American Gothic and Hangin’ Out
It’s perverse how a divorce can become a footnote on a Wikipedia entry; even worse when it becomes evident that it was the catalyst for a punk band’s break-up.
In 2008, one year after the Groovie Ghoulies disbanded, Kepi Ghoulie released two albums that established himself as a solo artist. Having dabbled with a single release with the 2001 Yes Depression EP, Kepi’s transition into a solo artist wasn’t totally unfounded. When American Gothic and Hangin’ Out were put out by Asian Man records, it seemed like the logical next step for him.
Of the two, American Gothic has the more acoustic music, as if Kepi were to take his guitar and pull a guerilla act, you might find him doing “This Friend Of Mine” and “Full Serve” at some sunny corner of your town.
However, American Gothic is the heavier of the two in terms of songwriting. It’s easy to read into songs like “Tornado Love,” “Running on Empty” as connected to the break-up from long-time beau and Groovie Ghoulies bandmate, Roach.
While on Hangin’ Out, the sound is the pop-punk that Kepi is known for. “Supermodel” and “Twelve Hour Town” are two-fists of power-pop-punk punching down all partitions. It is pretty rad. “Love On Demand” is probably what the Ramones would have written if they were still around today, and there’s a really great cover of the Cramps “The Natives Are Restless.”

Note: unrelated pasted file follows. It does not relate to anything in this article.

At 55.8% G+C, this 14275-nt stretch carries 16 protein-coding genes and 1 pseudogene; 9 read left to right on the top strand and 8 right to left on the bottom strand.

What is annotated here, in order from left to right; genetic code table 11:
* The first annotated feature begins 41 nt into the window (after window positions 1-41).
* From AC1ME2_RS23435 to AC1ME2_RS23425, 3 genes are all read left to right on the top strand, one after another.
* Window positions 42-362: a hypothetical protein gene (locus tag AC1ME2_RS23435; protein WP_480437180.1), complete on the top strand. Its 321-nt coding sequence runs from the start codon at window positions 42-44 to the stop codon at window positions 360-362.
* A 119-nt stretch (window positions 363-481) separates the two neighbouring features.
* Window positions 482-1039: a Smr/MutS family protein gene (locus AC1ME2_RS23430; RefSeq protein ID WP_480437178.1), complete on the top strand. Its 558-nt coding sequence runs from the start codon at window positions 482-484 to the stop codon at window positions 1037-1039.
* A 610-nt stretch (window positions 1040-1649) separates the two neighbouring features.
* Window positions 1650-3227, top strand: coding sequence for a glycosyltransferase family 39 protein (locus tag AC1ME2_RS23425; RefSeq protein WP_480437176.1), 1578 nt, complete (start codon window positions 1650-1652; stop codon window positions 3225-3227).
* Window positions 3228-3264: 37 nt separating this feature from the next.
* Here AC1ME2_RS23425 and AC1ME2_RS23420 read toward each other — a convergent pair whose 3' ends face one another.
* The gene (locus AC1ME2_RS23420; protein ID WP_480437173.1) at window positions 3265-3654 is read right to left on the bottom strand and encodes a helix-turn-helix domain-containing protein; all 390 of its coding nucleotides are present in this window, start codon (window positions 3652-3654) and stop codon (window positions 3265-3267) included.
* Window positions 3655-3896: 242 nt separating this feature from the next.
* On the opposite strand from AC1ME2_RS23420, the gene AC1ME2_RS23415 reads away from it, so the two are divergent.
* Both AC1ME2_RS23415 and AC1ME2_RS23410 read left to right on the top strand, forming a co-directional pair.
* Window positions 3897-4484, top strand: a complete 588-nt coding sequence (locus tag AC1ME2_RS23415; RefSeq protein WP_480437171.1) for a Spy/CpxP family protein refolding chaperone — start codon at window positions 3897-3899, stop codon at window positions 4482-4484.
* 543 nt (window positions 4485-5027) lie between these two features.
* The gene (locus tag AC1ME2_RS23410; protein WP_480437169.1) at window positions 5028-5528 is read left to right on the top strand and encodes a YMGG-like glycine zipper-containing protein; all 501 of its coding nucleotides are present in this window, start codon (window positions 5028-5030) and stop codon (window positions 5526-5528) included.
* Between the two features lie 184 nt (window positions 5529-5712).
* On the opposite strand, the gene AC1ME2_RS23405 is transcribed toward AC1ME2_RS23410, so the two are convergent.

The album is not completely void of the emotional weight of American Gothic. The opening track, “Hey Kepi Let’s Go,” can be interpreted as his friends getting Kepi out of his house and the next song, “My Life Is Starting Over Again,” sums it up in the title. The lyrics of “Red Bat” deals with the situation of leaving a pet with someone else, understanding that though the separation sucks, it’s for the best.
With similar concept art and both albums featuring versions of “Stormy Weather” and “Sleepy Hollow,” American Gothic and Hangin’ Out are essentially the two sides of the same coin. It was spent wisely, He continues to play with band and he released Life Sentence in 2009.
For your Halloween season, you might want to pick up Hangin’ Out for more conventional celebrations. But, when the party is over and the November where you live is colder than usual, definitely put on American Gothic.